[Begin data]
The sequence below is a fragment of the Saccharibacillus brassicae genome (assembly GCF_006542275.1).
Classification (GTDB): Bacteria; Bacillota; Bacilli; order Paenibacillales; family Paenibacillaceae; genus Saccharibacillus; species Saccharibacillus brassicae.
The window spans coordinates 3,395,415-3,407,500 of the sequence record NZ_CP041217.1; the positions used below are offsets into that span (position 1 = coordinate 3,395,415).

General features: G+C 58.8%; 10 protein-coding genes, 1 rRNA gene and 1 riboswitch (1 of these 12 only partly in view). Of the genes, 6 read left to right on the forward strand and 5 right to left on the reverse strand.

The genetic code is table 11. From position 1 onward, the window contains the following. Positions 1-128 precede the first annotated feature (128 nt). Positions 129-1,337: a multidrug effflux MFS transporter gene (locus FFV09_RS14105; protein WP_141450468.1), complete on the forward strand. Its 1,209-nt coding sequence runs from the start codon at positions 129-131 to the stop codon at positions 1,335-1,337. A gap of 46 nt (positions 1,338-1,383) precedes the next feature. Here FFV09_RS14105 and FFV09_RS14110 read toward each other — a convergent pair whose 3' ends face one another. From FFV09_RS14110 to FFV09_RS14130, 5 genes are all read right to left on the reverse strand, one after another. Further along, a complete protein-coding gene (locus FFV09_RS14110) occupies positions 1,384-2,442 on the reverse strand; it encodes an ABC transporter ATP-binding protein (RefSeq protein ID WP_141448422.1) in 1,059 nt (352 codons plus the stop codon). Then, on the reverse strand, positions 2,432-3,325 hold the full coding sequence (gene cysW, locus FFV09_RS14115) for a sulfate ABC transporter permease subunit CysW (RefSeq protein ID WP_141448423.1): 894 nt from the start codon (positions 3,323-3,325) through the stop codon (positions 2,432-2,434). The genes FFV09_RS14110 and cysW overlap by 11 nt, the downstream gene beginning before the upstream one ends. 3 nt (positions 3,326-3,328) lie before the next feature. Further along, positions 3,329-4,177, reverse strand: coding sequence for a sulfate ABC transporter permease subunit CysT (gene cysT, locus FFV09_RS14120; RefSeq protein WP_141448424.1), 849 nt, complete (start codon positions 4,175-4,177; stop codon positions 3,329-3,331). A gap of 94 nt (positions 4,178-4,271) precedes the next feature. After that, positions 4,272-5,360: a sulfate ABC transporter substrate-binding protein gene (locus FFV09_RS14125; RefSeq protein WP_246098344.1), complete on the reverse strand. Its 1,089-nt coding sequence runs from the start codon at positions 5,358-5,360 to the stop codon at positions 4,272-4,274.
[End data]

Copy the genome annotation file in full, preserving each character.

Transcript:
The sequence below is a fragment of the Saccharibacillus brassicae genome (assembly GCF_006542275.1).
Classification (GTDB): Bacteria; Bacillota; Bacilli; order Paenibacillales; family Paenibacillaceae; genus Saccharibacillus; species Saccharibacillus brassicae.
The window spans coordinates 3,395,415-3,407,500 of the sequence record NZ_CP041217.1; the positions used below are offsets into that span (position 1 = coordinate 3,395,415).

General features: G+C 58.8%; 10 protein-coding genes, 1 rRNA gene and 1 riboswitch (1 of these 12 only partly in view). Of the genes, 6 read left to right on the forward strand and 5 right to left on the reverse strand.

The genetic code is table 11. From position 1 onward, the window contains the following. Positions 1-128 precede the first annotated feature (128 nt). Positions 129-1,337: a multidrug effflux MFS transporter gene (locus FFV09_RS14105; protein WP_141450468.1), complete on the forward strand. Its 1,209-nt coding sequence runs from the start codon at positions 129-131 to the stop codon at positions 1,335-1,337. A gap of 46 nt (positions 1,338-1,383) precedes the next feature. Here FFV09_RS14105 and FFV09_RS14110 read toward each other — a convergent pair whose 3' ends face one another. From FFV09_RS14110 to FFV09_RS14130, 5 genes are all read right to left on the reverse strand, one after another. Further along, a complete protein-coding gene (locus FFV09_RS14110) occupies positions 1,384-2,442 on the reverse strand; it encodes an ABC transporter ATP-binding protein (RefSeq protein ID WP_141448422.1) in 1,059 nt (352 codons plus the stop codon). Then, on the reverse strand, positions 2,432-3,325 hold the full coding sequence (gene cysW, locus FFV09_RS14115) for a sulfate ABC transporter permease subunit CysW (RefSeq protein ID WP_141448423.1): 894 nt from the start codon (positions 3,323-3,325) through the stop codon (positions 2,432-2,434). The genes FFV09_RS14110 and cysW overlap by 11 nt, the downstream gene beginning before the upstream one ends. 3 nt (positions 3,326-3,328) lie before the next feature. Further along, positions 3,329-4,177, reverse strand: coding sequence for a sulfate ABC transporter permease subunit CysT (gene cysT, locus FFV09_RS14120; RefSeq protein WP_141448424.1), 849 nt, complete (start codon positions 4,175-4,177; stop codon positions 3,329-3,331). A gap of 94 nt (positions 4,178-4,271) precedes the next feature. After that, positions 4,272-5,360: a sulfate ABC transporter substrate-binding protein gene (locus FFV09_RS14125; RefSeq protein WP_246098344.1), complete on the reverse strand. Its 1,089-nt coding sequence runs from the start codon at positions 5,358-5,360 to the stop codon at positions 4,272-4,274.